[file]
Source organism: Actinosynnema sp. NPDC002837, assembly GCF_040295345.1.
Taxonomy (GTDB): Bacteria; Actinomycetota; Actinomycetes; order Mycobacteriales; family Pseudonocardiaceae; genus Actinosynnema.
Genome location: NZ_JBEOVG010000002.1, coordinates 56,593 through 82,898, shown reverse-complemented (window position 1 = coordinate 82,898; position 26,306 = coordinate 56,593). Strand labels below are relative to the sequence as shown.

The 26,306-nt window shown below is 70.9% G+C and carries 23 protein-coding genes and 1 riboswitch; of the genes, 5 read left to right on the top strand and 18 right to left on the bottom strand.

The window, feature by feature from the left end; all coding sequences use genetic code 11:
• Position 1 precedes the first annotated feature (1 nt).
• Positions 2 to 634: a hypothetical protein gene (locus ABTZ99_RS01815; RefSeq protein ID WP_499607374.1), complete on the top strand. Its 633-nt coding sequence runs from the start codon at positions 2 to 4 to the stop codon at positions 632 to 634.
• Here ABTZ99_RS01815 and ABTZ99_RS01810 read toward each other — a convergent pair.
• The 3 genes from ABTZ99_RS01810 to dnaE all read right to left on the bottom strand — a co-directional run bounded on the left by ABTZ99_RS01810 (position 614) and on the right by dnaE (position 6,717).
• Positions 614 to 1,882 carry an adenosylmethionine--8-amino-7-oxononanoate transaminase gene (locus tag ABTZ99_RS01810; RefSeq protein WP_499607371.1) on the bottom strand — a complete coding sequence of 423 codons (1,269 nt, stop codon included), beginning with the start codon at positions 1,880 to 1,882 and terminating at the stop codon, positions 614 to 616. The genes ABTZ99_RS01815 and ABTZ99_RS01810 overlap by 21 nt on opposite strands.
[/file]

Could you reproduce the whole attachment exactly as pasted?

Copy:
Source organism: Actinosynnema sp. NPDC002837, assembly GCF_040295345.1.
Taxonomy (GTDB): Bacteria; Actinomycetota; Actinomycetes; order Mycobacteriales; family Pseudonocardiaceae; genus Actinosynnema.
Genome location: NZ_JBEOVG010000002.1, coordinates 56,593 through 82,898, shown reverse-complemented (window position 1 = coordinate 82,898; position 26,306 = coordinate 56,593). Strand labels below are relative to the sequence as shown.

The 26,306-nt window shown below is 70.9% G+C and carries 23 protein-coding genes and 1 riboswitch; of the genes, 5 read left to right on the top strand and 18 right to left on the bottom strand.

The window, feature by feature from the left end; all coding sequences use genetic code 11:
• Position 1 precedes the first annotated feature (1 nt).
• Positions 2 to 634: a hypothetical protein gene (locus ABTZ99_RS01815; RefSeq protein ID WP_499607374.1), complete on the top strand. Its 633-nt coding sequence runs from the start codon at positions 2 to 4 to the stop codon at positions 632 to 634.
• Here ABTZ99_RS01815 and ABTZ99_RS01810 read toward each other — a convergent pair.
• The 3 genes from ABTZ99_RS01810 to dnaE all read right to left on the bottom strand — a co-directional run bounded on the left by ABTZ99_RS01810 (position 614) and on the right by dnaE (position 6,717).
• Positions 614 to 1,882 carry an adenosylmethionine--8-amino-7-oxononanoate transaminase gene (locus tag ABTZ99_RS01810; RefSeq protein WP_499607371.1) on the bottom strand — a complete coding sequence of 423 codons (1,269 nt, stop codon included), beginning with the start codon at positions 1,880 to 1,882 and terminating at the stop codon, positions 614 to 616. The genes ABTZ99_RS01815 and ABTZ99_RS01810 overlap by 21 nt on opposite strands.